I was interviewed for an article in Digital Book World. Anne Kostick and I spoke about the Reading Ahead project and what has or hasn’t changed since then. The whole article is online but here’s an excerpt:
We discussed what’s happened in the months since the project ended more than a year ago. Although the study gathered great feedback from individuals and professionals, he still doesn’t see a lot of people trying to really rethink what it means for “analog activity to become digital activity.”
Still, the primary goal of digital-book development should be creating good user experiences: creating things people can use that don’t disappoint on some social, physical, or conceptual level that the designers and manufacturers hadn’t known about or taken into account.
There exist, of course, basic principles, but Portigal notes that “we’re at that inflection point where we bring our analog expectations to digital. It’s hard to adopt new technology if it’s not done really well, and we don’t have a model for a digital reading experience.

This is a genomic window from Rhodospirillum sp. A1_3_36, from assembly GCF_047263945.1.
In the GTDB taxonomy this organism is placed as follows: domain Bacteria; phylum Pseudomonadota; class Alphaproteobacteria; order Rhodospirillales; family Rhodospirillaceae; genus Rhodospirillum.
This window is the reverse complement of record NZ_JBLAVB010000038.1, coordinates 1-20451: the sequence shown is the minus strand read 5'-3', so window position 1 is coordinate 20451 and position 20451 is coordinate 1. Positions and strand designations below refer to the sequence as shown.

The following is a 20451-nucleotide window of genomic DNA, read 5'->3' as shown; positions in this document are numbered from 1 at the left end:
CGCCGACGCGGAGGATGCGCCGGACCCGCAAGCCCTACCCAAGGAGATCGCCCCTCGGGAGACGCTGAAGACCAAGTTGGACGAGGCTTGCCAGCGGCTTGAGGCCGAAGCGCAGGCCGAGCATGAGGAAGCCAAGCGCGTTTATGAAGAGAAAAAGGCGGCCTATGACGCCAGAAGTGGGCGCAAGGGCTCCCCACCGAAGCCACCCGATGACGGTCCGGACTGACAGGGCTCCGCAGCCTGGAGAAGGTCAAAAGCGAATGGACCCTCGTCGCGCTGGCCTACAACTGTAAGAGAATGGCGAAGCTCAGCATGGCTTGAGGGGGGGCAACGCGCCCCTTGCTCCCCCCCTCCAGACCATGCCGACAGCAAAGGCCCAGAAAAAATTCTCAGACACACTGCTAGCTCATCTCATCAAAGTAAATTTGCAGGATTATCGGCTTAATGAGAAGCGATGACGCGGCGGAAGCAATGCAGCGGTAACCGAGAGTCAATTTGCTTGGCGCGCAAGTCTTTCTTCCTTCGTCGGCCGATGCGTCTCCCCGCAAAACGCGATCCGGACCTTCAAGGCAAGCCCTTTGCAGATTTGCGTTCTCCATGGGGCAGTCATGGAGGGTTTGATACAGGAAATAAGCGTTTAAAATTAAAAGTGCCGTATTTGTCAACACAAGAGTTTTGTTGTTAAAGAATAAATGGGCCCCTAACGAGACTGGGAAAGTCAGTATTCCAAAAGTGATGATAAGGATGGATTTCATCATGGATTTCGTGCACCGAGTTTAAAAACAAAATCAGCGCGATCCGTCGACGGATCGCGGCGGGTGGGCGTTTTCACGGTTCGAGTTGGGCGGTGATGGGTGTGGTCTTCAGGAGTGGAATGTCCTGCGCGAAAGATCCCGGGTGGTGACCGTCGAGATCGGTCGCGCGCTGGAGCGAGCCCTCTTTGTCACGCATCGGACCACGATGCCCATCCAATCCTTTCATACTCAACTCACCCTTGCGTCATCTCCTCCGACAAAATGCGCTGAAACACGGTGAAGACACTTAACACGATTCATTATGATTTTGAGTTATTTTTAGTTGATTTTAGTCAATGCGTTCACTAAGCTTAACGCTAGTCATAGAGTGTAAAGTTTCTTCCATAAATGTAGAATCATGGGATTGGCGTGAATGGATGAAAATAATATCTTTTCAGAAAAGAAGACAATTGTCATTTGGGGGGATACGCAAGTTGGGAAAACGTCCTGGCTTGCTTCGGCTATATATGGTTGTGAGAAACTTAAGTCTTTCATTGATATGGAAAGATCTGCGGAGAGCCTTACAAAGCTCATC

“New behaviors are emerging as a result of digital experience,” he explained. We can handle operations that change—for example, that have preference settings—and there are actions that are moot now (for example, removing the jacket from a hardcover book before reading). But there’s so much potential for new functions and innovations; are readers ready for that? They lose something from not having the physical book, but don’t yet know how much they may have to gain.
Portigal suggests we tease and challenge the reader to learn more about what a digital reading experience can offer, and then let us know how they like or dislike a feature. Maybe readers will be able to navigate content based on reading expectations: What kinds of books do people read in bed? before sleeping? In transit? Readers may want to choose their content based on feeling, word length, density of prose, device and platform, for different situations and activities.